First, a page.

Two years ago, that question was on the lips of many as newspapers cut back deeply — in staff, in number of pages, in the very size of the page, and in selling their very headquarters and flagship buildings — in the depth of Deep Recession. We hear it less now. In part, that’s because many publishers and editors decided writing their own obituaries — talking about the sorry state of their enterprises and detailing the cutbacks for the public — wasn’t smart. In part, like any tired story, we’ve moved on and now occupy ourselves with digital reader payment strategems and with the discussions of how tablets and smartphones are, and aren’t, forever changing journalism.

Yet the question looms in the dark corners, in private conversations, and occasionally bursts into public view: “How long do newspapers have?”

Saturday, in Dallas, I moderated an on-stage conversation between two immoderate forces in daily journalism: The Deseret NewsClark Gilbert, aka “the baby-faced dean of disruption,” as his alternative rival, the Salt Lake City Weekly, has called him; and John Paton, the Digital First, bomb-throwing CEO of the post-bankrupt (and up from cardboard desks and leaky newsroom pipes) Journal Register Company, not long ago the bottom feeder of the industry.

Paton had tossed aside his usual JRC change presentation. Instead, he went with 10 tweets, each, in turn, well-retweeted.

The first and second: “The newspaper model is broken & can’t be fixed” and “Newspapers will disappear in less than 10 years unless their biz model is changed now.”

His point: Piecemeal change is a dead-end, given the converging downward spirals of the business. Only massive, digital-first strategies and re-organizations that scrap old structures, budgets, job descriptions — and, massively, costs — have any hope of porting today’s newspaper companies to that other side of a mainly digital news age.

He’s right, of course. No, not necessarily about the 10-year prediction. It could be five or fifteen, but that makes little difference to the notion. Today’s daily newspaper companies have little chance of surviving in anything resembling tomorrow’s form very far in the future.

In fact, as I talk, privately, to those running the companies, they, too, are largely in agreement. While they talk little publicly these days, the fact remains: You can’t find anyone who says he yet has a proven, sustainable business model for moving forward.

That’s the reason we’re seeing such significant embrace of digital reader walls and fences. The New York Times, the Dallas Morning News, and the Augusta Chronicle all share a goal: get off the road to oblivion and somehow find a new route, a life-saving detour, in uncharted territory. Fear of oblivion is becoming, finally and for more publishers, a motivator for more systematic change. If it works, a new digital reader revenue line could be one important building block of a stable new business model, though it won’t be enough by itself.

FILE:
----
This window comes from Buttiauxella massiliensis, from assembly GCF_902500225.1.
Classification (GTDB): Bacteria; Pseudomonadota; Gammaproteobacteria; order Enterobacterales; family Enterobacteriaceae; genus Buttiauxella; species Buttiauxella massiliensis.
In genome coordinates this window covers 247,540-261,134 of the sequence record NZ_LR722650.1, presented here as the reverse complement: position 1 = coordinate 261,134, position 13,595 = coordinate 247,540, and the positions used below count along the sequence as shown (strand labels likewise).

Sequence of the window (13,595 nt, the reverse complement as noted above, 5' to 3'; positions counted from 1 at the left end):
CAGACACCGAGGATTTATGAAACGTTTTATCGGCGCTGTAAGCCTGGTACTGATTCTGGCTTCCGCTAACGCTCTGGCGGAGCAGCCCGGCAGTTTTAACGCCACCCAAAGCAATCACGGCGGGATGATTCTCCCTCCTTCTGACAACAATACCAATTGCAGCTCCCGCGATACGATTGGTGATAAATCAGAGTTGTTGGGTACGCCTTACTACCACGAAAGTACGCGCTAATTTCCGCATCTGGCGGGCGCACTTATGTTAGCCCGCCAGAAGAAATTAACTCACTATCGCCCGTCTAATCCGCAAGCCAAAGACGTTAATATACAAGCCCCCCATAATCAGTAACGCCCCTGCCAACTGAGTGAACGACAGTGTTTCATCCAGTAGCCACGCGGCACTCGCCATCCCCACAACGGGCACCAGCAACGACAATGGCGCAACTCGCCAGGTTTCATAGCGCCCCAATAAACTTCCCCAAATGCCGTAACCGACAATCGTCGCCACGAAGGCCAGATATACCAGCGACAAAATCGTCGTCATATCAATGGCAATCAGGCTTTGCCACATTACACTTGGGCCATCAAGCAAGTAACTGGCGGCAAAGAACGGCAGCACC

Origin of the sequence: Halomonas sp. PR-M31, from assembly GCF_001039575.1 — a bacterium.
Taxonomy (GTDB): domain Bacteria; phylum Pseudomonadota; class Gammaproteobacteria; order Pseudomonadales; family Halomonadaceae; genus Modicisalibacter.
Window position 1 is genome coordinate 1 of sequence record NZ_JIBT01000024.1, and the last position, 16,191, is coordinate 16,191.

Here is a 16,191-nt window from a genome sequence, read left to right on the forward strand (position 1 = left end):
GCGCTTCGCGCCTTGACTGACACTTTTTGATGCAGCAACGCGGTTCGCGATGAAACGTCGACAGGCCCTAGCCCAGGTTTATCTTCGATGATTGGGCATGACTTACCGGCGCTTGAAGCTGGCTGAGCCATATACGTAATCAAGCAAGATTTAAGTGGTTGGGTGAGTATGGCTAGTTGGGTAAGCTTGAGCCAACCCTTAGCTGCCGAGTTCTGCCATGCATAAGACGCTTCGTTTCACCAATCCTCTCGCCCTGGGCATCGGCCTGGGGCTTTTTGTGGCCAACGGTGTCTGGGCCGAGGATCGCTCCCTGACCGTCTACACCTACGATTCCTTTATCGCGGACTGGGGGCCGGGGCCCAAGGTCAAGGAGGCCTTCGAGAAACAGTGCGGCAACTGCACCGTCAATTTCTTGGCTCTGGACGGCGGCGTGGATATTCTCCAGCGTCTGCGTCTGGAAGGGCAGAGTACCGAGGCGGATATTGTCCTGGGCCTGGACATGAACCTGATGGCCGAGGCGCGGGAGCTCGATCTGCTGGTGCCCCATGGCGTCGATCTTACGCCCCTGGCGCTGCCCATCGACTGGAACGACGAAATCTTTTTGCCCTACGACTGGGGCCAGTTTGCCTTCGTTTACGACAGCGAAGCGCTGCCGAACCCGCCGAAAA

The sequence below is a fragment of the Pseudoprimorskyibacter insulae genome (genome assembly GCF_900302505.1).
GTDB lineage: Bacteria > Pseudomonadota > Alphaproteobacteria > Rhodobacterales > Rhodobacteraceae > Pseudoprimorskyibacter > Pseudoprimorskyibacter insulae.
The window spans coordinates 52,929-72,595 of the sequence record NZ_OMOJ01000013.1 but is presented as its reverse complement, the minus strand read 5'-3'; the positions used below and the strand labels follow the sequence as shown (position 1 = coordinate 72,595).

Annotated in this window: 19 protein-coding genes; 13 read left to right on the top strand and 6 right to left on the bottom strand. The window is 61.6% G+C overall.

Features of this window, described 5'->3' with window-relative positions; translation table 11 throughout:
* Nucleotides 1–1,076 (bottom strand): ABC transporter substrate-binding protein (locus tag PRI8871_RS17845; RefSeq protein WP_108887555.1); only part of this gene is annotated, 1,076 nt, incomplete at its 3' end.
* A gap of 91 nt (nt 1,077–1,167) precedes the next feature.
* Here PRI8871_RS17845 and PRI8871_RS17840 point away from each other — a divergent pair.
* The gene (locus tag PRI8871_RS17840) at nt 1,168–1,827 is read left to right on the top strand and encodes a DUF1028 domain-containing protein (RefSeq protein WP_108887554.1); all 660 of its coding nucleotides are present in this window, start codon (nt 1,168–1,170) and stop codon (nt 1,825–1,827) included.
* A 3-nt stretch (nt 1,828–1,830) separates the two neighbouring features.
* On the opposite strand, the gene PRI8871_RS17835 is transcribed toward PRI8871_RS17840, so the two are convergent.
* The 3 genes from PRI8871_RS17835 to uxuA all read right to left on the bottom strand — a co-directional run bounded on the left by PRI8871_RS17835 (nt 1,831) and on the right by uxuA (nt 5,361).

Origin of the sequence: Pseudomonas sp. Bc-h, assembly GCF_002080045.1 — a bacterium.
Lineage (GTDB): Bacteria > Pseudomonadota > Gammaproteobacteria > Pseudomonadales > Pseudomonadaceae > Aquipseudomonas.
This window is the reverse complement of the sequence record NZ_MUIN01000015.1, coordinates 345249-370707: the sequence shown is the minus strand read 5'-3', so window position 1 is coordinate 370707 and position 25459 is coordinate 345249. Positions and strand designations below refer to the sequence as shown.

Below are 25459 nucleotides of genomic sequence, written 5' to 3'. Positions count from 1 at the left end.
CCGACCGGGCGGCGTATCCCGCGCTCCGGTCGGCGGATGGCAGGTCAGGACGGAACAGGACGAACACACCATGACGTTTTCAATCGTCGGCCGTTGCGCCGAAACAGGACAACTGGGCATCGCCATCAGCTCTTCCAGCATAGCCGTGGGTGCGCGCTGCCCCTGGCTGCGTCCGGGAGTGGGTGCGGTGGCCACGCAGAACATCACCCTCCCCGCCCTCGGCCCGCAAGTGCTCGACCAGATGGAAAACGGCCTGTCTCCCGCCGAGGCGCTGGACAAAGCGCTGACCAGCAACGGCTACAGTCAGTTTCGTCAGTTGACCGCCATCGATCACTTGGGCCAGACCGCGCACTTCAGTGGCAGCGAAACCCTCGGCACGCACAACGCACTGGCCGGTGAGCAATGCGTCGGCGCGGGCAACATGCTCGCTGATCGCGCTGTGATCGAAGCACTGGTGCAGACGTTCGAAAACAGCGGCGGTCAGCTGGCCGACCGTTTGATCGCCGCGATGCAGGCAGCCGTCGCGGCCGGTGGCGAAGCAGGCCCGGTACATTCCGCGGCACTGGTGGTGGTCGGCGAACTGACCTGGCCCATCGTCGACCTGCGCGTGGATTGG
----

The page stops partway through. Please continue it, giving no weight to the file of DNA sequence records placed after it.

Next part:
Oblivion like the once-famous “revolution” in Gil Scott-Heron’s song won’t be advertised. No one’s going to send out a press release or hold a news conference to say, “It’s over.” Newspapers have numerous fellow travelers among legacy media on the road. As we heard this week, CBS News’ ratings have been in decline since 1992. Somehow we will finally pull the plug on that format, but in the meantime, it’s a long winding-down, marked by lesser and lesser capacity to both do the work of journalism and to see its impacts.

Let’s look at several data points as we explore this notion of the newsonomics of oblivion.

How can we measure the threat of disappearance, of slipping away into history?

Let’s start with this number: 20 quarters. It has been 20 quarters since the U.S. newspaper industry experienced a quarter’s performance that was better than that same quarter a year earlier. It was way back in the second quarter of 2006 that the industry last experienced growth.

Things just keep getting worse, in deep recession, in lesser recession, in timid recovery, and now in a wider economic recovery that has lifted into positive (year-over-year, actual dollar growth) territory all other media that depend on advertising for much of their income. Broadcast and cable TV, radio and magazines have all regained a positive revenue path, as online media’s growth has shot out in the growth lead, the recession itself accelerating the movement of dollars to it.

Gannett’s recent public report, saying publishing division revenues will be down between 6 and 7 percent for the quarter now concluding, is indicative of the continuing deep malaise.

While first quarter industry numbers won’t be publicly reported ’til mid-April, look for them to be down 6 to 10 percent in ad revenue. Print advertising just isn’t recovering. Even good growth rates of 15 to 30 percent in digital — helped by more “online-only,” and fewer bundled-with-print, ad products — can’t come close to making up for print decline. “We’re now growing digital at almost 30 percent,” one CEO recently told me. “But we’d have to grow it at 80 percent or more to make up the [print] losses.”

The numbers suggest that only more cost-cutting retains profitability, which is running 5 to 10 percent currently, the black maintained only by the ongoing staff and other reductions of the past several years. (Witness the recent cuts at Gannett and McClatchy.)